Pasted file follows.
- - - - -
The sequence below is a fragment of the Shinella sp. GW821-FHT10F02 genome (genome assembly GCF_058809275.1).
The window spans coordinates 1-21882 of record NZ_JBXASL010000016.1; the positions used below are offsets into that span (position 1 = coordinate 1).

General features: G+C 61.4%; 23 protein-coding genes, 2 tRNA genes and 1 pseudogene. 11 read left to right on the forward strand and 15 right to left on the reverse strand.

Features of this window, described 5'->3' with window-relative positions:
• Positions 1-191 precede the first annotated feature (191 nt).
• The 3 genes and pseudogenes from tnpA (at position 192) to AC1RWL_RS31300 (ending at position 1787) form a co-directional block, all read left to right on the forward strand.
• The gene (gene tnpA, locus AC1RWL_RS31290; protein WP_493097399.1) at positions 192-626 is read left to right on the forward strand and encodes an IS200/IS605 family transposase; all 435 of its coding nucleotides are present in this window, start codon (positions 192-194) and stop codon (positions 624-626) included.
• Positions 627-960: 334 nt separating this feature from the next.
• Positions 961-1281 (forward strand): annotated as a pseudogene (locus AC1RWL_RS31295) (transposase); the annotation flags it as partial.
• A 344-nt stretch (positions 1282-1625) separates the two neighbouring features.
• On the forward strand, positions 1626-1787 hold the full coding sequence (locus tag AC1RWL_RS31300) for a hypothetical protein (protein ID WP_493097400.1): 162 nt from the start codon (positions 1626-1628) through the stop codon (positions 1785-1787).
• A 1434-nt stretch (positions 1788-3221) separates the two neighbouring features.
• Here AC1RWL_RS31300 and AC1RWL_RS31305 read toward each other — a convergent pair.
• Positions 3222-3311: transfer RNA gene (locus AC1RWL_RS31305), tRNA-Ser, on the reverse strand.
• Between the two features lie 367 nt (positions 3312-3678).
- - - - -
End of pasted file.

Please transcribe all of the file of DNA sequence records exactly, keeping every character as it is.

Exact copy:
The sequence below is a fragment of the Shinella sp. GW821-FHT10F02 genome (genome assembly GCF_058809275.1).
The window spans coordinates 1-21882 of record NZ_JBXASL010000016.1; the positions used below are offsets into that span (position 1 = coordinate 1).

General features: G+C 61.4%; 23 protein-coding genes, 2 tRNA genes and 1 pseudogene. 11 read left to right on the forward strand and 15 right to left on the reverse strand.

Features of this window, described 5'->3' with window-relative positions:
• Positions 1-191 precede the first annotated feature (191 nt).
• The 3 genes and pseudogenes from tnpA (at position 192) to AC1RWL_RS31300 (ending at position 1787) form a co-directional block, all read left to right on the forward strand.
• The gene (gene tnpA, locus AC1RWL_RS31290; protein WP_493097399.1) at positions 192-626 is read left to right on the forward strand and encodes an IS200/IS605 family transposase; all 435 of its coding nucleotides are present in this window, start codon (positions 192-194) and stop codon (positions 624-626) included.
• Positions 627-960: 334 nt separating this feature from the next.
• Positions 961-1281 (forward strand): annotated as a pseudogene (locus AC1RWL_RS31295) (transposase); the annotation flags it as partial.
• A 344-nt stretch (positions 1282-1625) separates the two neighbouring features.
• On the forward strand, positions 1626-1787 hold the full coding sequence (locus tag AC1RWL_RS31300) for a hypothetical protein (protein ID WP_493097400.1): 162 nt from the start codon (positions 1626-1628) through the stop codon (positions 1785-1787).
• A 1434-nt stretch (positions 1788-3221) separates the two neighbouring features.
• Here AC1RWL_RS31300 and AC1RWL_RS31305 read toward each other — a convergent pair.
• Positions 3222-3311: transfer RNA gene (locus AC1RWL_RS31305), tRNA-Ser, on the reverse strand.
• Between the two features lie 367 nt (positions 3312-3678).